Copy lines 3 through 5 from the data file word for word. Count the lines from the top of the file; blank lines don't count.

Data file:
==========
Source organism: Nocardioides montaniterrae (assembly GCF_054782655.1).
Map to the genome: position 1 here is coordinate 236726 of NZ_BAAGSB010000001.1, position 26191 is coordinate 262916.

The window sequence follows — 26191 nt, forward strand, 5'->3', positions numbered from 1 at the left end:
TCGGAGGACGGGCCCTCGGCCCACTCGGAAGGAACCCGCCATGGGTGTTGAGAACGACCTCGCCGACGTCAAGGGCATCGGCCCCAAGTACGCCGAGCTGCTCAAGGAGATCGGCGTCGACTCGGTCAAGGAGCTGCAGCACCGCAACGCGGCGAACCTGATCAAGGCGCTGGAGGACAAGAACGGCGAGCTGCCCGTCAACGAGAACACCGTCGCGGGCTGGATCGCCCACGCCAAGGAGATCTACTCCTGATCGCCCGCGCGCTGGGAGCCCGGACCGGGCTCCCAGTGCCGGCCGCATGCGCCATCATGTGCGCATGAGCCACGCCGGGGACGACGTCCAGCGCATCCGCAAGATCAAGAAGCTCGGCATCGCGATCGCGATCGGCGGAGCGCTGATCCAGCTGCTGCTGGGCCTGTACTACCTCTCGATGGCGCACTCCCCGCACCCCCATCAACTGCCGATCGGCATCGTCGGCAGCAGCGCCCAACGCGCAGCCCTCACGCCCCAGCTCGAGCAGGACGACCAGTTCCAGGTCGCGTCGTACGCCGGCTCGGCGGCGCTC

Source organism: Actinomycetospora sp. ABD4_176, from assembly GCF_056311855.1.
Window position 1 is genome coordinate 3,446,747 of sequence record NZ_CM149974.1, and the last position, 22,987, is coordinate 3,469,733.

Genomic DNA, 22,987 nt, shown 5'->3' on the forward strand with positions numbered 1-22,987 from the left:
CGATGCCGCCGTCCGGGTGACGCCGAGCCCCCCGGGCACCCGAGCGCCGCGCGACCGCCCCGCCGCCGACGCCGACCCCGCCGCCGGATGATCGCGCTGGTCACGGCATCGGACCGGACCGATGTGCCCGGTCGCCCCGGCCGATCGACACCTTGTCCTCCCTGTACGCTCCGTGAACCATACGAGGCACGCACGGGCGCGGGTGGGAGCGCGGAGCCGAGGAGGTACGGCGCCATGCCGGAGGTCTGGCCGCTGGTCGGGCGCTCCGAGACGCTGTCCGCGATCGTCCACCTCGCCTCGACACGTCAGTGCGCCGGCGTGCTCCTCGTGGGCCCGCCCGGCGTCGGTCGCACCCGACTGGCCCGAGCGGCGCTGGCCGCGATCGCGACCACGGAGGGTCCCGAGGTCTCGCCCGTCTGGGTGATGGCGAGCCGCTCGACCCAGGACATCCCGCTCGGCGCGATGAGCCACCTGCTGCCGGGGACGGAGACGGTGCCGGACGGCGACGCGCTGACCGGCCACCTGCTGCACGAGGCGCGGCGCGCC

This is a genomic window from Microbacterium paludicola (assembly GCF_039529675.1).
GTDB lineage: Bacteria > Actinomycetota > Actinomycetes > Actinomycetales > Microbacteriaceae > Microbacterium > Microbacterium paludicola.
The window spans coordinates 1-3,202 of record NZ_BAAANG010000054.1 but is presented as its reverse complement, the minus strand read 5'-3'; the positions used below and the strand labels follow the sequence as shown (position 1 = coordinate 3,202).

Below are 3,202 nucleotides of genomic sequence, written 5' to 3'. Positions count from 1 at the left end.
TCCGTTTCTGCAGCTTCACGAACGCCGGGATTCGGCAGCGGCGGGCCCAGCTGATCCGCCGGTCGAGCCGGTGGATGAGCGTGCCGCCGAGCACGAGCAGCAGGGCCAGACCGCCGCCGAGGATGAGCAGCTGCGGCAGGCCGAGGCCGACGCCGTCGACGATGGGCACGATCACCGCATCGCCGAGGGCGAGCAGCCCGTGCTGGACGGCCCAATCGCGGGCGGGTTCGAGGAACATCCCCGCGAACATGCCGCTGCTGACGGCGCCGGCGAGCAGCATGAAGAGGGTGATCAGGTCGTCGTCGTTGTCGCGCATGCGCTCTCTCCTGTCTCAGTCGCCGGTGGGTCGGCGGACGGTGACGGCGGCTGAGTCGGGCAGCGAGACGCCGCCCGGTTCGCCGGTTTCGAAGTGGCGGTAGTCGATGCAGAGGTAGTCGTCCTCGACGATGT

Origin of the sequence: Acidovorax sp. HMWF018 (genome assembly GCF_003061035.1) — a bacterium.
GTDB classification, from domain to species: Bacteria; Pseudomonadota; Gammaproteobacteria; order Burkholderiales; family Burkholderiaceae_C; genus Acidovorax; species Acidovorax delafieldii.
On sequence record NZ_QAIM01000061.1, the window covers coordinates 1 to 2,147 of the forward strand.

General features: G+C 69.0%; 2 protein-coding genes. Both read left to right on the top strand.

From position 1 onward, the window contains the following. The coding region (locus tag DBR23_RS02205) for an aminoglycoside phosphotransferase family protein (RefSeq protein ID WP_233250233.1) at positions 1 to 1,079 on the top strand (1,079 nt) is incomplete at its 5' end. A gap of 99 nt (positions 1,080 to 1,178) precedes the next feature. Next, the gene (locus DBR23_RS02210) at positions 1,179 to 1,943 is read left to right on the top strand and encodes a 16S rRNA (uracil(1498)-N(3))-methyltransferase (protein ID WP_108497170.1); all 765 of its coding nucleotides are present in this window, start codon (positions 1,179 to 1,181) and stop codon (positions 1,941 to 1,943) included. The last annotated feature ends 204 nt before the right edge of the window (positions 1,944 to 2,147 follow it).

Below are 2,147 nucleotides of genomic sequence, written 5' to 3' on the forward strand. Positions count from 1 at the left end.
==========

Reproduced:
The window sequence follows — 26191 nt, forward strand, 5'->3', positions numbered from 1 at the left end:
TCGGAGGACGGGCCCTCGGCCCACTCGGAAGGAACCCGCCATGGGTGTTGAGAACGACCTCGCCGACGTCAAGGGCATCGGCCCCAAGTACGCCGAGCTGCTCAAGGAGATCGGCGTCGACTCGGTCAAGGAGCTGCAGCACCGCAACGCGGCGAACCTGATCAAGGCGCTGGAGGACAAGAACGGCGAGCTGCCCGTCAACGAGAACACCGTCGCGGGCTGGATCGCCCACGCCAAGGAGATCTACTCCTGATCGCCCGCGCGCTGGGAGCCCGGACCGGGCTCCCAGTGCCGGCCGCATGCGCCATCATGTGCGCATGAGCCACGCCGGGGACGACGTCCAGCGCATCCGCAAGATCAAGAAGCTCGGCATCGCGATCGCGATCGGCGGAGCGCTGATCCAGCTGCTGCTGGGCCTGTACTACCTCTCGATGGCGCACTCCCCGCACCCCCATCAACTGCCGATCGGCATCGTCGGCAGCAGCGCCCAACGCGCAGCCCTCACGCCCCAGCTCGAGCAGGACGACCAGTTCCAGGTCGCGTCGTACGCCGGCTCGGCGGCGCTC

Source organism: Actinomycetospora sp. ABD4_176, from assembly GCF_056311855.1.